Entering the season, Golden State's frontcourt was expected to be thin. And with Willie Cauley-Stein, Kevon Looney and rookie Alan Smailagic out Saturday, struggles came as expected.

Through the first 24 minutes, the Warriors were outrebounded 34-26, as Davis -- the Lakers' prized summer acquisition -- bullied Golden State's frontline on most possessions. Omari Spellman also mustered just six points on 2-of-9 shooting from the field for the Warriors.

Without Kevin Durant, the Warriors' margin for error is thin, and there's no bigger sign of that than in their frontcourt. To remain in contention for an eighth consecutive playoff berth, they'll need more from their unproven frontcourt, and performances like Saturday's cannot happen.

Rookies gauged

With Smailagic out, Eric Paschall and Jordan Poole were the only rookies to suit up for the Warriors. Poole showed flashes, scoring eight of his 17 points in the second quarter, including a 3-pointer. Meanwhile, Paschall played solid, finishing with 11 points, three rebounds and 3-of-7 shooting from the field.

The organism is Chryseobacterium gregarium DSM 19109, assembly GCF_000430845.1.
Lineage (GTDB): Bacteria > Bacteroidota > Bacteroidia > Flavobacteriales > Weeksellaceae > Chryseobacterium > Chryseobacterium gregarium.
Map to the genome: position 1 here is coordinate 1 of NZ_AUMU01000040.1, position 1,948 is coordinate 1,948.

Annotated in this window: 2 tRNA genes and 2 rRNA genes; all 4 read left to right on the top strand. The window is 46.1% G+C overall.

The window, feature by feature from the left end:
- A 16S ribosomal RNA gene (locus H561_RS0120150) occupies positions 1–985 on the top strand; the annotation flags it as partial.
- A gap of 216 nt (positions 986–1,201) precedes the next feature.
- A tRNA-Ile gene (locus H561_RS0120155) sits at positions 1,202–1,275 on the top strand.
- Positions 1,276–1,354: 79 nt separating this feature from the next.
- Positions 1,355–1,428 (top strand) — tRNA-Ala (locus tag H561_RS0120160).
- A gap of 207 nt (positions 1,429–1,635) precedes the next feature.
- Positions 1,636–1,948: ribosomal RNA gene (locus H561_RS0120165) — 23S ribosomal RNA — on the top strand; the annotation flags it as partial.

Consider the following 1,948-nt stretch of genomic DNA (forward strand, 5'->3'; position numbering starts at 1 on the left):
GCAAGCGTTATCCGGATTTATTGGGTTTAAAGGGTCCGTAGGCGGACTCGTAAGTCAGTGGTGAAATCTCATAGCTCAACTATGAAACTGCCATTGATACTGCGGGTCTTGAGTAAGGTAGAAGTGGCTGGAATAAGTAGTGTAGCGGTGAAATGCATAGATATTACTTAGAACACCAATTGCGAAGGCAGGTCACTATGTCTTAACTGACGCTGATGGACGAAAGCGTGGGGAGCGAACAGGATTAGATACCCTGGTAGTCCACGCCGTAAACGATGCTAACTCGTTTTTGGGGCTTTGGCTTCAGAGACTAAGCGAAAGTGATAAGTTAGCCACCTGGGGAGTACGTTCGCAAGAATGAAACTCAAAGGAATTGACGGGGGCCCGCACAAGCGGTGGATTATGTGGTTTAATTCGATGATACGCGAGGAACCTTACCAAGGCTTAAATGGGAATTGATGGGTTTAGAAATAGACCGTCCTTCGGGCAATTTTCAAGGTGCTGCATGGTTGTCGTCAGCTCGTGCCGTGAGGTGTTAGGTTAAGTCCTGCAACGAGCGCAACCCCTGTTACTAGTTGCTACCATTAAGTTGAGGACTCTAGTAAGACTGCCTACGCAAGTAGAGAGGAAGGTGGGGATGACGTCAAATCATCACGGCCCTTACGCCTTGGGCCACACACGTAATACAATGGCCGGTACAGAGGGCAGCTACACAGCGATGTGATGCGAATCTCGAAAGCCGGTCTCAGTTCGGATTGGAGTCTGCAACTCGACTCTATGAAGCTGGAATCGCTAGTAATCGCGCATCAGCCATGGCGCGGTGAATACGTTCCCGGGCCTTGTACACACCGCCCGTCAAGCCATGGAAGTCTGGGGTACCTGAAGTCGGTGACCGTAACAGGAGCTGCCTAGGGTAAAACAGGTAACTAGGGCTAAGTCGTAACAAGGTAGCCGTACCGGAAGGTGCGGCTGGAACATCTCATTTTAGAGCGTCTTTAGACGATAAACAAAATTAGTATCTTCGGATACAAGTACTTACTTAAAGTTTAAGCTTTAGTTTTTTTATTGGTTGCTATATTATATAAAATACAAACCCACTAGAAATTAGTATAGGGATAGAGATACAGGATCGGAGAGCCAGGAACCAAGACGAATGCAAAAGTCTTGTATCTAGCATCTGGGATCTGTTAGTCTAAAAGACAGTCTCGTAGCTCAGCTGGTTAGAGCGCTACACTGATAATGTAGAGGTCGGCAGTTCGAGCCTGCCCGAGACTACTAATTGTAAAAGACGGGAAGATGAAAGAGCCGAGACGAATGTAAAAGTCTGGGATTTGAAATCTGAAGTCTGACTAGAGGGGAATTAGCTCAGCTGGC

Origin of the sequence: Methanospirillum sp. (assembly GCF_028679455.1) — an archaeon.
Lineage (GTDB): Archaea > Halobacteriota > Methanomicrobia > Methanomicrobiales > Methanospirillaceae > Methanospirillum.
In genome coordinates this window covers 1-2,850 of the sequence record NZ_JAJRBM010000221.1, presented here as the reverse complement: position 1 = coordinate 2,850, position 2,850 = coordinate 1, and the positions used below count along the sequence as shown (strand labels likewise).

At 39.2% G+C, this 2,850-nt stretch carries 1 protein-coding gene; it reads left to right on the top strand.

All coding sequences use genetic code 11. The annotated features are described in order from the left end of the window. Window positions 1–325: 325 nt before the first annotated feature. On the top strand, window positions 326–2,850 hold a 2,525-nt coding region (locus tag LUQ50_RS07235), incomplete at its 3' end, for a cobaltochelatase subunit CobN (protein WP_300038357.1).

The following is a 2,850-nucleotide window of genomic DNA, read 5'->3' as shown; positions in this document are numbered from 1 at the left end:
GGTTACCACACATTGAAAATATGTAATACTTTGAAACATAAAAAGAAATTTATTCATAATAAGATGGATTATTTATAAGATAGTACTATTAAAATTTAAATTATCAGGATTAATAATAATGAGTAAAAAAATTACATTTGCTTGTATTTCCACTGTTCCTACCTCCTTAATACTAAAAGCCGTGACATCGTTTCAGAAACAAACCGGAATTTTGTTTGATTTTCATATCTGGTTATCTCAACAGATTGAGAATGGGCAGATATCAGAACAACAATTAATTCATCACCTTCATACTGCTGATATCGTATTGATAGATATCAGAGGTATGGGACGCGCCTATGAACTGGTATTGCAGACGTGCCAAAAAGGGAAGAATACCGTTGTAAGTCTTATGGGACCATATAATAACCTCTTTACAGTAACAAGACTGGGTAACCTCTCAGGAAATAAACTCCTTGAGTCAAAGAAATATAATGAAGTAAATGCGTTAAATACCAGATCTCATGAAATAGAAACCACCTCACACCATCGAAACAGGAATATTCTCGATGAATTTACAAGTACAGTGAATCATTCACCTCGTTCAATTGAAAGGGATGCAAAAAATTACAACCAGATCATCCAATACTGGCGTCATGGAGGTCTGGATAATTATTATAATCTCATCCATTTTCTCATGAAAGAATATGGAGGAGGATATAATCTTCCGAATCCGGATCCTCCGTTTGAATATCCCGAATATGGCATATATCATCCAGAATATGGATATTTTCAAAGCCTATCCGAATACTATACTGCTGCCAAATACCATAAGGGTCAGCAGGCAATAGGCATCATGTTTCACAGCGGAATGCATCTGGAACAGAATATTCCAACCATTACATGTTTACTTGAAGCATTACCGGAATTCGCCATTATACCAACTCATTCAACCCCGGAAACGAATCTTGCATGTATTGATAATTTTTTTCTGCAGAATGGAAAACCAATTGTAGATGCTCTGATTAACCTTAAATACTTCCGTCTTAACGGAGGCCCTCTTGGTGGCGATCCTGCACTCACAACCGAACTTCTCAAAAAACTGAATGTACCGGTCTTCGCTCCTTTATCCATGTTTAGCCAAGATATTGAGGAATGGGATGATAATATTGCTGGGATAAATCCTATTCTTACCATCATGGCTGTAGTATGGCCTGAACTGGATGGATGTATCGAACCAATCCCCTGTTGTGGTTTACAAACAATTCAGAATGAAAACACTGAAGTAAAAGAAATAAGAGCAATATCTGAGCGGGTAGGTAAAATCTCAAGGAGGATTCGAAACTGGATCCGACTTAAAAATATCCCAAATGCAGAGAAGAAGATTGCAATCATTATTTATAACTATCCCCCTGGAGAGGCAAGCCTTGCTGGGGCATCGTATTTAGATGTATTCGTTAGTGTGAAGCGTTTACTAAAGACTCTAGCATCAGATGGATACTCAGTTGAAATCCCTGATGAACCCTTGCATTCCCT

In the small sample size, there wasn't much to take from either player's performance that we didn't already know. Paschall put in yeoman's work similar to his college career, and Poole isn't afraid to shoot under any circumstance -- a refreshing sight, and one we haven't been accustomed to seeing from recent Warriors draft picks.

Warriors takeaways: What we learned in 108-100 loss to depleted Pelicans

Warriors takeaways: What we learned in 108-100 loss to depleted Pelicans

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Coming into town to face an injury-depleted team on the second night of a back-to-back set, the Warriors appeared to be in reasonably good position win their third game of the season.